Knee-high in snow and clinging to memories of how the African sun warmed my skin and heart, I reflect on my journey from the rainbow nation to francophone Canada. This is a tale like no other; it is neither “rags to riches” nor “tragedy”, but a simple quest for scientific excellence mixed with adventures of a travelling South African.
My undergraduate studies were rather uneventful. If I’m honest, like many of my peers, it was time of experimentation and self-discovery. Throughout my journey of self-discovery it became clearer to me what I wanted to do for a job and career. Similar to many of my peers, I was being thrust forward into an Honours degree, and when I was a young 20-something graduate, it dawned on me that the dream I had had was not bold enough.
Post-graduate realisation hit me hard and I did what most graduates would not dream of – I took a gap year. It was during this self-imposed ‘sabbatical’ that my yearning for traveling the globe grew even out of hand. I remember thinking, “ a BSc in Ecology and Zoology is not what it used to be…” Of course, I wasn’t sure what a BSc in Ecology and Zoology should be, but I knew it wasn’t It anymore. Nonetheless, I was determined to make something of myself and pursue my dream of becoming a world-renowned ecologist.
Then I got the chance to visit a friend who was teaching English in Seoul, South Korea, and the food, the people, the culture all conspired to draw me to east Asia. But I wasn’t just playing around, there is a certain bravado and courage that we South African posses that sets us apart from the rest of the world. And, I had the guts to approach the leading professor in soil ecology at Korea’s top university (Seoul National University). I boasted about South Africa’s gorgeous, unique Fynbos. Immediately, I was the new shiny toy in the box. The beauty and complexity of the Fynbos is the envy of many ecologists, and I managed to start a project with one foot in Asia and one still in Africa. That was just the beginning of my postgraduate adventures, almost all of it built on the back of people skills and love of Fynbos. Who knew ecologists had to be such good psychologists?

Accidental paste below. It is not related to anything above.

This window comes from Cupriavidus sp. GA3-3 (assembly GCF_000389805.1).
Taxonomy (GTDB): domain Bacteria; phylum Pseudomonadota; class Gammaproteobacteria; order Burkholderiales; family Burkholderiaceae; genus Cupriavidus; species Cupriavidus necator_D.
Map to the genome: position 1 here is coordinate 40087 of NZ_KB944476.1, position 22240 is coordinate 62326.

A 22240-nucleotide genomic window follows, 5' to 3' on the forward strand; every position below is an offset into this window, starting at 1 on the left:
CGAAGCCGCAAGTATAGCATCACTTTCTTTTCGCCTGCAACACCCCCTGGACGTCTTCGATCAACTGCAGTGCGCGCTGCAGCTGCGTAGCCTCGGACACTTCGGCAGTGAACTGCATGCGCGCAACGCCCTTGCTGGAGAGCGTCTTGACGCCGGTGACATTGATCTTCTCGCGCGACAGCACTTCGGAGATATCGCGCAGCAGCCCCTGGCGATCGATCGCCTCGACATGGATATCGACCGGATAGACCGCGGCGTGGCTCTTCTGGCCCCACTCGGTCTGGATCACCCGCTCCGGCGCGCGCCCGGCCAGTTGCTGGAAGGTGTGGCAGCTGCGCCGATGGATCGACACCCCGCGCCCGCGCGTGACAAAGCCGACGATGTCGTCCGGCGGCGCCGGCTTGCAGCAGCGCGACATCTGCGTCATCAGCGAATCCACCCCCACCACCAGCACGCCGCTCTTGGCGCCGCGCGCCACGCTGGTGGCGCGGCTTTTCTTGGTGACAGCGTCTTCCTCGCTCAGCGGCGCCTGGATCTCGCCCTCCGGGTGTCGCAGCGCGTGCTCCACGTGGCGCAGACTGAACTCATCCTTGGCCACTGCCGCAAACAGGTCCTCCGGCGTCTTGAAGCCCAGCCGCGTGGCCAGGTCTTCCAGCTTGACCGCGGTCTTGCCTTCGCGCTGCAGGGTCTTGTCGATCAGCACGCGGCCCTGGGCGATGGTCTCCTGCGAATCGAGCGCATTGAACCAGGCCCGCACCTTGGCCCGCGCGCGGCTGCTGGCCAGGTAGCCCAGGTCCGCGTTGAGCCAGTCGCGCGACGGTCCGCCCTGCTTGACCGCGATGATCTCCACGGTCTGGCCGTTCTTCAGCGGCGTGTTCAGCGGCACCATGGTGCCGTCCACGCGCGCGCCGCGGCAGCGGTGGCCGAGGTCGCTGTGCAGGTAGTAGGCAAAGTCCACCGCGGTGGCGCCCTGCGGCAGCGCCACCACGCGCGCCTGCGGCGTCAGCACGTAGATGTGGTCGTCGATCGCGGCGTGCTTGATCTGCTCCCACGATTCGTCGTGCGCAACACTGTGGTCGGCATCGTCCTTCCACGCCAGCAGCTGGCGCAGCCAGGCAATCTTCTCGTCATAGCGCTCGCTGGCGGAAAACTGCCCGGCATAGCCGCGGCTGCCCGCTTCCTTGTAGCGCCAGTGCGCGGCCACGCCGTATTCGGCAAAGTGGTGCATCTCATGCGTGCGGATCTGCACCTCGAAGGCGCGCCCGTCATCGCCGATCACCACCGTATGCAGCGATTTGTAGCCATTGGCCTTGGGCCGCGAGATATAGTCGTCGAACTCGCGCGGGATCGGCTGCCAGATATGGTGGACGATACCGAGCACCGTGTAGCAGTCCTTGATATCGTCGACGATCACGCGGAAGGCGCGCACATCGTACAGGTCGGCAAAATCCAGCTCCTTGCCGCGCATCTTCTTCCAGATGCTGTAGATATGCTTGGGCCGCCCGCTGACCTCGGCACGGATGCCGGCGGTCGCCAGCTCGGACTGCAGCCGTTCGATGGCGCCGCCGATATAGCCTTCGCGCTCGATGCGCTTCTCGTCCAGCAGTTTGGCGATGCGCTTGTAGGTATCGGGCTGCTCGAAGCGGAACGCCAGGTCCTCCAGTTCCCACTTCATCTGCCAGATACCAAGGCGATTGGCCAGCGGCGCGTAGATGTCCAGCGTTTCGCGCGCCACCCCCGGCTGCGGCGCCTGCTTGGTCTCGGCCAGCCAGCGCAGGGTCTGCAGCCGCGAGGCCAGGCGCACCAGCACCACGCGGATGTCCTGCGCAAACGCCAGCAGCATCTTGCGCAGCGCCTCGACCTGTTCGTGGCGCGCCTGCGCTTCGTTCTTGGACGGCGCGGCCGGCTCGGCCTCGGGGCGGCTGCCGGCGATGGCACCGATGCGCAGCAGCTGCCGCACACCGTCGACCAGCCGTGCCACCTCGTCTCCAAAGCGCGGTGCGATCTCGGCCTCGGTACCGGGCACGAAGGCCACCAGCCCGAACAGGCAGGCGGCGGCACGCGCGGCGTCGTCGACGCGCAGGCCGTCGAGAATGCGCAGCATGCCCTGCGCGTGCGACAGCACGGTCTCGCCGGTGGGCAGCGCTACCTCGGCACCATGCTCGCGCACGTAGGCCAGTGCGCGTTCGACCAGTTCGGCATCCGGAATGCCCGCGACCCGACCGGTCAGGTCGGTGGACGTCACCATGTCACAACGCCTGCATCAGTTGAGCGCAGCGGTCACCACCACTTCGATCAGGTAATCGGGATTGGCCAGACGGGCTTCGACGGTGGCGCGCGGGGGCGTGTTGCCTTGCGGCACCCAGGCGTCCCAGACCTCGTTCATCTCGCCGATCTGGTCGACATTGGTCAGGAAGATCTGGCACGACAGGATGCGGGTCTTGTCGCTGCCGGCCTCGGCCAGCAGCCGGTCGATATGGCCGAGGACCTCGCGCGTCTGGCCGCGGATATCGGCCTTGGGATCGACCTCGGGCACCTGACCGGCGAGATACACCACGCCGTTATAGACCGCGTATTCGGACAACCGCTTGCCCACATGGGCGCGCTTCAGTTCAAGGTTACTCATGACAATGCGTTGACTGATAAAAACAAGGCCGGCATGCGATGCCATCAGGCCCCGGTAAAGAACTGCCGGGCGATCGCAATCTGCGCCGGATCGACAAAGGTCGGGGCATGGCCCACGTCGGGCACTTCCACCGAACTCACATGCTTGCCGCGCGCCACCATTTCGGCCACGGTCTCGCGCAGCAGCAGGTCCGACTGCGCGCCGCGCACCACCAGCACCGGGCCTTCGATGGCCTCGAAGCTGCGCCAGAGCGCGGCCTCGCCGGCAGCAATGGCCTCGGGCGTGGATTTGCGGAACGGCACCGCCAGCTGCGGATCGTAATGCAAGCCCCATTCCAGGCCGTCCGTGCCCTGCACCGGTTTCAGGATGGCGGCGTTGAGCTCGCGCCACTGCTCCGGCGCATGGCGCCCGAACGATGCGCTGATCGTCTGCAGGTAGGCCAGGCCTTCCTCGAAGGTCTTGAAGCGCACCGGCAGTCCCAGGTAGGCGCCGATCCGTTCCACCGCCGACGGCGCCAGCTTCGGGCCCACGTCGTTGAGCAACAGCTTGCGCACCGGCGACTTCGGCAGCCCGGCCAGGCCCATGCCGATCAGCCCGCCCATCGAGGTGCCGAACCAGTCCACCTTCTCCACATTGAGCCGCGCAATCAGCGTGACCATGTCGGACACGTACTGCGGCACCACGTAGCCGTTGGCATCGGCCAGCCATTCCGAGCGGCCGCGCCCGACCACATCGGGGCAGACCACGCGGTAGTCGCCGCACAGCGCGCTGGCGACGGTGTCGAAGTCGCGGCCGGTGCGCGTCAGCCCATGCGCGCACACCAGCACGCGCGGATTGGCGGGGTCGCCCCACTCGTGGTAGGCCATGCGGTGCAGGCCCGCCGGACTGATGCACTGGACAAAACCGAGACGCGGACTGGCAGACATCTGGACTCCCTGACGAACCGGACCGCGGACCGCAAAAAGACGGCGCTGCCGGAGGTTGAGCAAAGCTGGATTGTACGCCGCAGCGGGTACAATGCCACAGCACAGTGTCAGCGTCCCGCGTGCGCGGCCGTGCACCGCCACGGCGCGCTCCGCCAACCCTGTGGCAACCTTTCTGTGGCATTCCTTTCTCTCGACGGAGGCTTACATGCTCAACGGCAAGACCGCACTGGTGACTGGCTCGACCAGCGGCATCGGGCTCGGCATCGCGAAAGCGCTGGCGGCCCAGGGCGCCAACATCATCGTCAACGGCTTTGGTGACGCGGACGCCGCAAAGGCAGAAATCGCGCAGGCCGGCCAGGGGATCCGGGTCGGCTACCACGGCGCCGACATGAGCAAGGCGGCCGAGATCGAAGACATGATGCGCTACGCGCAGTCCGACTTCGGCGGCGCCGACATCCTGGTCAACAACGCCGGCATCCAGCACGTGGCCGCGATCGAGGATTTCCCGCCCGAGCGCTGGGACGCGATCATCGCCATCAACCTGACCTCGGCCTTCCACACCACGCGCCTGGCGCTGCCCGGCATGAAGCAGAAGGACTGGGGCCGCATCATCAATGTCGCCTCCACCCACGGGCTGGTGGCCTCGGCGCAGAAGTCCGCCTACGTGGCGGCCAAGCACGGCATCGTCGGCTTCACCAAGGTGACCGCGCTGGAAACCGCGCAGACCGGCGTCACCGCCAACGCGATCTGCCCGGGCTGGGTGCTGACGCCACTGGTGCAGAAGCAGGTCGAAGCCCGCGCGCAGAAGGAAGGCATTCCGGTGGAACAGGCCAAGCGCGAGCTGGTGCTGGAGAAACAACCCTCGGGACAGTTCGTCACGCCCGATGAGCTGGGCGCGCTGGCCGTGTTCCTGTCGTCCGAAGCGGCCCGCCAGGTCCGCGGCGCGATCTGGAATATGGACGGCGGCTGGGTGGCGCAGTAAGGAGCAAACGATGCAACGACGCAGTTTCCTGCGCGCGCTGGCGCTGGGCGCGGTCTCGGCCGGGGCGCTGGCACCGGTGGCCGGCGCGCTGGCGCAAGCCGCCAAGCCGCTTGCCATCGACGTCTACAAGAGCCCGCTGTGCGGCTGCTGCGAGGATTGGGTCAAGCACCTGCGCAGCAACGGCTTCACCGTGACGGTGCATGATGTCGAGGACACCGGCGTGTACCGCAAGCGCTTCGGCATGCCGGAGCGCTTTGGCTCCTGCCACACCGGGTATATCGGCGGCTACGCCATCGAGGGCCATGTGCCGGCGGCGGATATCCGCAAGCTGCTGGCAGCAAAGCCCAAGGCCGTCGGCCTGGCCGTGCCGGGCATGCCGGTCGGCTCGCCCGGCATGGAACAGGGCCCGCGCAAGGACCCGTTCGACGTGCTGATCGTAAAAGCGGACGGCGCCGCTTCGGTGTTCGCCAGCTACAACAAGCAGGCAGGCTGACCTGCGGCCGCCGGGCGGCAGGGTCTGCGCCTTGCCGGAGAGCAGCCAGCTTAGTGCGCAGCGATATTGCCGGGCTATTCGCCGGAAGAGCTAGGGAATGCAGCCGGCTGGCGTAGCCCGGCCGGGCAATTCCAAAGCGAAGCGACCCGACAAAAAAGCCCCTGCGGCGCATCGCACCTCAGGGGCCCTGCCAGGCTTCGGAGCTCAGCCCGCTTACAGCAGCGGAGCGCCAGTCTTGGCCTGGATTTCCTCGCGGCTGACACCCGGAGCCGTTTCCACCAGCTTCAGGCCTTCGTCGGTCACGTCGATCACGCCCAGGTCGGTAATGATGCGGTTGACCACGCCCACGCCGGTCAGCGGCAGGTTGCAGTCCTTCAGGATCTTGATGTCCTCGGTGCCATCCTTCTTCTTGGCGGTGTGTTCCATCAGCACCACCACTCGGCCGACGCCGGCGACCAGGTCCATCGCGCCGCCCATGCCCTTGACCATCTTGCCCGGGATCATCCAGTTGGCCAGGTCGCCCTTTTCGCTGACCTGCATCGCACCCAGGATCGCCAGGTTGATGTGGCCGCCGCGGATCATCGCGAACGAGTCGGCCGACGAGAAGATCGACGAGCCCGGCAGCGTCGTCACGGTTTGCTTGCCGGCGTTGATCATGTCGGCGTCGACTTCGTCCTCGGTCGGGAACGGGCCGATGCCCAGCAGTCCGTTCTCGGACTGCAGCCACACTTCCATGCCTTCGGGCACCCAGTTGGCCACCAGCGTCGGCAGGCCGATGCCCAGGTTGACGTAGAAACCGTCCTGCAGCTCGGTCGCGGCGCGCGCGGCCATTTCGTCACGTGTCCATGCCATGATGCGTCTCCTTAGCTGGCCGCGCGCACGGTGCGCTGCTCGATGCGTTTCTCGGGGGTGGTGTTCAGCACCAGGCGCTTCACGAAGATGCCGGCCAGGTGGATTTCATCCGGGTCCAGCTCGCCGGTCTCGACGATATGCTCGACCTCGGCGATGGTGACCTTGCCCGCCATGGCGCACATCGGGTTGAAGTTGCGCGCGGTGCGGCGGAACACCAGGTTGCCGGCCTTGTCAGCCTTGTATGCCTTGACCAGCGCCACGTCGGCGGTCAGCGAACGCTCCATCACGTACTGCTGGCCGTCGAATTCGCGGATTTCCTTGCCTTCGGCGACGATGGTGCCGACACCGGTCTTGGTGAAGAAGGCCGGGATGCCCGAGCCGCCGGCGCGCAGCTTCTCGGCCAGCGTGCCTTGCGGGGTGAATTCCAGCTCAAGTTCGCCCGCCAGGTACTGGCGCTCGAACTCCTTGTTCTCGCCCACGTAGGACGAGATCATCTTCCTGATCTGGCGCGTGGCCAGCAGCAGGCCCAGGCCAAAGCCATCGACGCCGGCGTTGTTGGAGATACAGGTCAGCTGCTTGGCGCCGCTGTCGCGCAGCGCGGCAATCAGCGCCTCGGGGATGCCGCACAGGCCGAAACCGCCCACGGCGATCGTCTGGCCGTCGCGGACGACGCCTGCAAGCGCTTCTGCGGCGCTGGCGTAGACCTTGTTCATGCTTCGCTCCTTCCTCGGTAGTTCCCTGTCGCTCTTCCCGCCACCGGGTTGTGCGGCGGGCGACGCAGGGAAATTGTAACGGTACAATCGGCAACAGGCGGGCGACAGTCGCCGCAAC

Upon graduation, I began to pack up my life once more and prepare to move to Canada where I would start my Ph.D. I must admit, I love everything about travelling: the airport, new cultures to explore, and — most important — the chance to make new friends. But, I have always said, “I came here with 1 bag and will leave here with 1 bag”. In principle, this rule would serve you well, but when you have lived in a new country for 2 years, you will accumulate stuff. Packing up your life into a 20kg bag arouses feelings of catharsis and reinforces the feeling of excitement about moving to a new place (out with the old, in with the new kinda feeling). Little did I know that moving to a ‘western’ country after being immersed in Asian culture would come with its own challenges, but that’s a story for another blog.
 The realisation that a bachelors degree will not suffice and guarantee the kind of job or future that you were day dreaming about during first-year.
2 thoughts on “Over the rainbow”
I honestly think that traveling and living abroad for a while broadens the mind much more than any form of formal education. And of course, it’s also a great privilege!
You are absolutely right Aliza. This experience continues to teach more each day about life, and who I would I like to become as a researcher/scientist. I look forward to sharing my experiences with everyone here.